Kada v. Barr, No. 19-3218 (6th Cir. 2020)Annotate this Case
Kada, a Chaldean Christian from Iraq, immigrated with his family at age 12 as Lawful Permanent Residents. Kada was convicted of assault with a deadly weapon and carrying a concealed weapon. Charged with removability, 8 U.S.C. 1227(a)(2)(C), Kada was represented by Attorney Kent, who indicated that he would apply for Convention Against Torture (CAT) relief. Kent failed to file Kada’s CAT application or to request an extension. The IJ found Kada removable. Kent moved to reopen, arguing that hospitalizations prevented him from meeting the deadlines. Kent attached his medical records and included Kada’s CAT application and evidence. Kada explained that he had uncles who “disappeared under Saddam Hussein,” and other family members “kidnapped by ISIS,” that he is “completely Americanized,” knowing “little Arabic.” Kada argued that, if he were not tortured as a Chaldean Christian, he would be tortured by Iraqi authorities because of his criminal record and deportee status. The IJ denied Kada’s motion, finding that Kent had failed to establish his incapacity on or shortly before the filing deadline. The BIA denied an appeal.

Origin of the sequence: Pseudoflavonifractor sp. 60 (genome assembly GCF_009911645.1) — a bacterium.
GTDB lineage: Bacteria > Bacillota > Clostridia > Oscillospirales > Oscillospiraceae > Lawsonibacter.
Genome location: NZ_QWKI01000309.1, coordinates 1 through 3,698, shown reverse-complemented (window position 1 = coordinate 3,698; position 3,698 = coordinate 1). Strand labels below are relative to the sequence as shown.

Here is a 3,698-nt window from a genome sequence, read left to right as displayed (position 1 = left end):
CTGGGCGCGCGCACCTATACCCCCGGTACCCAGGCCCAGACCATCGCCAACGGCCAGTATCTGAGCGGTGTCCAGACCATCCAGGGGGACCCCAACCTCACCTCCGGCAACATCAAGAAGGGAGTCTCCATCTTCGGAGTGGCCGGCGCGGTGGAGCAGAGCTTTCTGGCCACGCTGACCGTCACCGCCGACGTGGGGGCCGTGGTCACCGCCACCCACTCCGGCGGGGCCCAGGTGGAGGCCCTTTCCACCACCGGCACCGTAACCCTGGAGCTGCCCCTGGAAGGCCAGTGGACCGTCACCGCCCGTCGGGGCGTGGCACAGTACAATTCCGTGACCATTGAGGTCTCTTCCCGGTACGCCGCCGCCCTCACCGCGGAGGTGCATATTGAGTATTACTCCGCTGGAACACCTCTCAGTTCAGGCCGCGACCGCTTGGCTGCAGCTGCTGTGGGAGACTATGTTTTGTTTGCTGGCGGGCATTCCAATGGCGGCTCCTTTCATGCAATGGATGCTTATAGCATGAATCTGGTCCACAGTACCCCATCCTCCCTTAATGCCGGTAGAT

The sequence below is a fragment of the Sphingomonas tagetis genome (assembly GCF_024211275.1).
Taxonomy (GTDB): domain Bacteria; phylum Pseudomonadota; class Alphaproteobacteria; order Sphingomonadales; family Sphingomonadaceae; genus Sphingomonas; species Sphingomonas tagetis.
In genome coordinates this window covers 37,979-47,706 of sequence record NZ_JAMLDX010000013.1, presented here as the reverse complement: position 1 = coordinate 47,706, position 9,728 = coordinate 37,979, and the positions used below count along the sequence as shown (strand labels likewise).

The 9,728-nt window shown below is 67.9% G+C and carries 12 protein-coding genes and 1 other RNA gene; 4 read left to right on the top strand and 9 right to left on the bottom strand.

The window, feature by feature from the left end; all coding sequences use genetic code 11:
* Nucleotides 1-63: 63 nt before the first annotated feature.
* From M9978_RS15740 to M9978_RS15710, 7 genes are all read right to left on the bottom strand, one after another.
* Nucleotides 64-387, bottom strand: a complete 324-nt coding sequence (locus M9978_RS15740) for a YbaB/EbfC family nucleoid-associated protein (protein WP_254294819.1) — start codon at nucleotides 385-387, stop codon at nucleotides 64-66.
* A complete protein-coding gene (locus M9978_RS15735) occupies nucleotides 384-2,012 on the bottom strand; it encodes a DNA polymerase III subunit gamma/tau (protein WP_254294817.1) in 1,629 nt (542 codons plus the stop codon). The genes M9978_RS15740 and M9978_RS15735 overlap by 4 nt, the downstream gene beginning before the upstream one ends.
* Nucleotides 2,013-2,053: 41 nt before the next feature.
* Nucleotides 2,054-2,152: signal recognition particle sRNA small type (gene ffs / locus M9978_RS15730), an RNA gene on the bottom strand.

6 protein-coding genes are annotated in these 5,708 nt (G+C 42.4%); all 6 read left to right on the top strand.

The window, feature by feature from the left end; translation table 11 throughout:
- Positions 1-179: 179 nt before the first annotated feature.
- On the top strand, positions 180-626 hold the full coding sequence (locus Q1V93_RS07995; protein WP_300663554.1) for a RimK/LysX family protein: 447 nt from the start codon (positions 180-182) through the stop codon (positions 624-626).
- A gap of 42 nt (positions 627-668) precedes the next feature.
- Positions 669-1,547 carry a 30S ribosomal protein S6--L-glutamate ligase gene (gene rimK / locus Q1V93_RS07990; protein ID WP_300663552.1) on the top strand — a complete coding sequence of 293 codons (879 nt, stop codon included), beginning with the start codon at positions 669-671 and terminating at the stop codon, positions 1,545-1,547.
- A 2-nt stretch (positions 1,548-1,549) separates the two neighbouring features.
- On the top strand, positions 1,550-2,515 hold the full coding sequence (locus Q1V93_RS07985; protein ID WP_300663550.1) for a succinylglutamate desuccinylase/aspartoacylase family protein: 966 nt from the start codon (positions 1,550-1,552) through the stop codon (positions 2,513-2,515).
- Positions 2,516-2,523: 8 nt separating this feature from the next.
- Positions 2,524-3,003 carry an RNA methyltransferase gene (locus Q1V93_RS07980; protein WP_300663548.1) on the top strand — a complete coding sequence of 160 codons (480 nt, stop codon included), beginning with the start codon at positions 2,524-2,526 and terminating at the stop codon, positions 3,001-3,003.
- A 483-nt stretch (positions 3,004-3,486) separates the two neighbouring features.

With new counsel, Kada again moved to reopen, arguing ineffective assistance of counsel. Kada was removed. He provided a declaration that, in Iraq, men pointed weapons at him but let him go. Kada has since stayed hidden without access to medication. Kada’s friend reported the incident to the police and perpetrators were apprehended. They confessed that they wanted to kidnap Kada to blackmail his family. The BIA denied Kada’s motion, concluding that Kada had not demonstrated prejudice. The Sixth Circuit vacated. The BIA failed to account for evidence and prior decisions, involving nearly identical circumstances and did not analyze whether Kada showed a reasonable probability that, but for the ineffective assistance, he would have been entitled to remain in the U.S.